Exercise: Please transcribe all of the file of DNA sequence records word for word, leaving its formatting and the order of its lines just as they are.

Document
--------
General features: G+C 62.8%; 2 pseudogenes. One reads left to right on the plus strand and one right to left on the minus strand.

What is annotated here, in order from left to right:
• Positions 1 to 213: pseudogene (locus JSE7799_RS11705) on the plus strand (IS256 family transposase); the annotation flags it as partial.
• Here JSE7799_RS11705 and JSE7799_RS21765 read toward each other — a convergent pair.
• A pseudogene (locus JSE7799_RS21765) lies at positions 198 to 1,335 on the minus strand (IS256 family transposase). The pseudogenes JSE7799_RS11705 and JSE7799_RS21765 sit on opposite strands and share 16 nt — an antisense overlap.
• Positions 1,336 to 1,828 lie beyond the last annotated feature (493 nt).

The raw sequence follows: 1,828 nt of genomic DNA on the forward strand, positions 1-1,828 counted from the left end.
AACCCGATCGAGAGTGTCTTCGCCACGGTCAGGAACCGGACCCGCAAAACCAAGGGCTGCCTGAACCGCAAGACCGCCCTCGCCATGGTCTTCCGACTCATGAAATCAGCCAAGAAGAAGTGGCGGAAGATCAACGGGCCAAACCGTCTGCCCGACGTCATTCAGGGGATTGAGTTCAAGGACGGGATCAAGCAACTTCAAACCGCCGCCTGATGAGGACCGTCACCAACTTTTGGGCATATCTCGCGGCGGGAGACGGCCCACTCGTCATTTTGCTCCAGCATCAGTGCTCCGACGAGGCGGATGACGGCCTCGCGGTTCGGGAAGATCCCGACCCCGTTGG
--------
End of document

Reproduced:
General features: G+C 62.8%; 2 pseudogenes. One reads left to right on the plus strand and one right to left on the minus strand.

What is annotated here, in order from left to right:
• Positions 1 to 213: pseudogene (locus JSE7799_RS11705) on the plus strand (IS256 family transposase); the annotation flags it as partial.
• Here JSE7799_RS11705 and JSE7799_RS21765 read toward each other — a convergent pair.
• A pseudogene (locus JSE7799_RS21765) lies at positions 198 to 1,335 on the minus strand (IS256 family transposase). The pseudogenes JSE7799_RS11705 and JSE7799_RS21765 sit on opposite strands and share 16 nt — an antisense overlap.
• Positions 1,336 to 1,828 lie beyond the last annotated feature (493 nt).

The raw sequence follows: 1,828 nt of genomic DNA on the forward strand, positions 1-1,828 counted from the left end.
AACCCGATCGAGAGTGTCTTCGCCACGGTCAGGAACCGGACCCGCAAAACCAAGGGCTGCCTGAACCGCAAGACCGCCCTCGCCATGGTCTTCCGACTCATGAAATCAGCCAAGAAGAAGTGGCGGAAGATCAACGGGCCAAACCGTCTGCCCGACGTCATTCAGGGGATTGAGTTCAAGGACGGGATCAAGCAACTTCAAACCGCCGCCTGATGAGGACCGTCACCAACTTTTGGGCATATCTCGCGGCGGGAGACGGCCCACTCGTCATTTTGCTCCAGCATCAGTGCTCCGACGAGGCGGATGACGGCCTCGCGGTTCGGGAAGATCCCGACCCCGTTGG